They lost Martinez to the Red Sox but still have first baseman and perennial MVP candidate Paul Goldschmidt to anchor the offense, as well as a pitching staff led by Zack Greinke and strikeout machine Robbie Ray (NL-best 12.1 K/9 in 2017).

    The bullpen could be another area of weakness, though Arizona is hoping for good things from Japanese import Yoshihisa Hirano. 

    The D-backs aren't equipped to take down the Dodgers, but they pace the NL wild-card pack.

    Playoff chances: 75 percent


    Colorado Rockies

    The Colorado Rockies signed closer Wade Davis, arguably the best reliever on the market. Their offense features third baseman Nolan Arenado, center fielder Charlie Blackmon and a solid supporting cast.

    Pitching is always a question at Coors Field, but the Rockies staff made great strides under manager Bud Black. 

    Three teams, including Colorado, made the postseason out of the NL West last season. It would be no surprise if that happened again.

    Playoff chances: 45 percent


    San Francisco Giants

    After losing 98 games, the San Francisco Giants opted for a reload. They acquired Longoria from the Rays and outfielder Andrew McCutchen from the Pirates, and are hoping for no dirt-bike-related accidents from ace Madison Bumgarner. 

    With franchise catcher Buster Posey still on board and some intriguing additions, the Giants should improve on 2017's disastrous finish.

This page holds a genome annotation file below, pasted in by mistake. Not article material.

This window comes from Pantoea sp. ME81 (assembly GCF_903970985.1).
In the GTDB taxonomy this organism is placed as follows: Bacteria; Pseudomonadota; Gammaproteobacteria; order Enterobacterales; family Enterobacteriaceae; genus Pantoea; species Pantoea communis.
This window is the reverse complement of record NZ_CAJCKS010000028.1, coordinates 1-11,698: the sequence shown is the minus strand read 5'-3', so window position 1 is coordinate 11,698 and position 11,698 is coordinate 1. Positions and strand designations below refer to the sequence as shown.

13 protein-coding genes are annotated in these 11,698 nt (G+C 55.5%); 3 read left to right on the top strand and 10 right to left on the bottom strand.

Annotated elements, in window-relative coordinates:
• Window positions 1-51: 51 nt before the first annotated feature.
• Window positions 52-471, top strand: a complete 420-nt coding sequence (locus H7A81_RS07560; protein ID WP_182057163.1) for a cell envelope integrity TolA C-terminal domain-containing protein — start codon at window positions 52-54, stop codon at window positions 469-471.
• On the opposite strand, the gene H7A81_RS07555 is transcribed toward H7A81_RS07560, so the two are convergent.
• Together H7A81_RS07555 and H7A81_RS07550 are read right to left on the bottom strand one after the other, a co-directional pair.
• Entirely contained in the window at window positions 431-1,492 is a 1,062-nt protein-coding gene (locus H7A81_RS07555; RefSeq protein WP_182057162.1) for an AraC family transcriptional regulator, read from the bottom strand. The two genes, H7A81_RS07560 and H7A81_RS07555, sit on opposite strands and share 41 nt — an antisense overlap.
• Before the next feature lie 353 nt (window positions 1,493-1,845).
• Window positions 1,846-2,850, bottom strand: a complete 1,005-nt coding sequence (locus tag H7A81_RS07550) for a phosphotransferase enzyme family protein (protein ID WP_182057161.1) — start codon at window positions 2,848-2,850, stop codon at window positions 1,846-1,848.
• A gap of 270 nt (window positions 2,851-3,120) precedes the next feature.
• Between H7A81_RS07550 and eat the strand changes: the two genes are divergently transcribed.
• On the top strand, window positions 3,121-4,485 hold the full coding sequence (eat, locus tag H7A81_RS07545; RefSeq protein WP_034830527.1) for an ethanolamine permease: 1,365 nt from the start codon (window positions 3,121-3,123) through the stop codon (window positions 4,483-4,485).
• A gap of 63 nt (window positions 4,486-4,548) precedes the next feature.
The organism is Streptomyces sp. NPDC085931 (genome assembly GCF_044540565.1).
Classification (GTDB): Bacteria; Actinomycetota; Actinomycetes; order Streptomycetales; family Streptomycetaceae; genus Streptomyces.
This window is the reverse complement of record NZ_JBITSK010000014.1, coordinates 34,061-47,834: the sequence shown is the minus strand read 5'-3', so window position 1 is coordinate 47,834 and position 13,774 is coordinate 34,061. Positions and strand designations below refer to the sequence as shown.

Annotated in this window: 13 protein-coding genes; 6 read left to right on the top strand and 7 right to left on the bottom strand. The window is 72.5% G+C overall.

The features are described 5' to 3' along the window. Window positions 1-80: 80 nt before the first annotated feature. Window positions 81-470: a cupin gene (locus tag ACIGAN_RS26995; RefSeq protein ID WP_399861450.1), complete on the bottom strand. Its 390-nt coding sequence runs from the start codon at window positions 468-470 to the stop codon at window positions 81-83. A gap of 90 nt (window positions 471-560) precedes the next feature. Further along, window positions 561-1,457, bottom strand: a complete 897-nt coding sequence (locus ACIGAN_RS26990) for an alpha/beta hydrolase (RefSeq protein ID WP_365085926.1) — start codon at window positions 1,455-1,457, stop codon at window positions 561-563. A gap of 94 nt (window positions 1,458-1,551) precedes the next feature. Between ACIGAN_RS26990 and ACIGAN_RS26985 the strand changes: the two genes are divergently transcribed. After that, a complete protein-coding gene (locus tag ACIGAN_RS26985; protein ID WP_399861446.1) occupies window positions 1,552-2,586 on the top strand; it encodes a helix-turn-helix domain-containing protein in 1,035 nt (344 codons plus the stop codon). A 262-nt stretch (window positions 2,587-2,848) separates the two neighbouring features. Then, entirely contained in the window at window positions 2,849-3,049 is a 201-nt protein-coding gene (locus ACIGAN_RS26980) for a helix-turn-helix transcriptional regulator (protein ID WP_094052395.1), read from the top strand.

Will it be enough to break through in a tough division? That'll take another dusting of even-year magic.

    Playoff chances: 25 percent


    San Diego Padres

    The rebuilding Friars can look forward to watching the development of their young talent. Center fielder Manuel Margot, in particular, appears ready to blast into the MLB firmament.

    Mostly, though, San Diego will serve as a punching bag for the four teams ahead of it out west. Hey, at least the weather's great.

    Playoff chances: 5 percent

National League Central

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    Nick Wass/Associated Press

    Chicago Cubs

    The Chicago Cubs pulled off a late-winter blockbuster by inking ace Yu Darvish. He joins Kyle Hendricks, Jon Lester and Jose Quintana to form a strong rotation.

    It'll be backed by one of the deepest, most talented lineups in the game, with third baseman Kris Bryant and first baseman Anthony Rizzo again leading the attack.

    All the pieces are in place for mix-and-match manager Joe Maddon to again guide his club to the top of the NL Central and for the Cubbies to break their devastating one-year title drought (wink).

    Playoff chances: 90 percent


    St. Louis Cardinals

    The St. Louis Cardinals needed to add a lineup-anchoring bat and did exactly that when they acquired outfielder Marcell Ozuna from the Marlins.

    The Cardinals are also looking forward to the healthy return of budding stud Alex Reyes, who could make a big impact out of the bullpen or rotation.

    Catching the Cubs will be a tall order. Getting back to the postseason, however, is in the cards.

    Playoff chances: 60 percent


    Milwaukee Brewers

    The Milwaukee Brewers remade their outfield by signing Lorenzo Cain and acquiring Christian Yelich from Miami.

    They're counting on first baseman Eric Thames and third baseman Travis Shaw to replicate their powerful 2017 outputs. 

    The weakness for Milwaukee could be starting pitching, with Jimmy Nelson coming off shoulder surgery. Ace Jake Arrieta is still dangling on the market, but barring a seismic move such as that, the Brew Crew will be on the edge of the wild-card picture.

    Playoff chances: 40 percent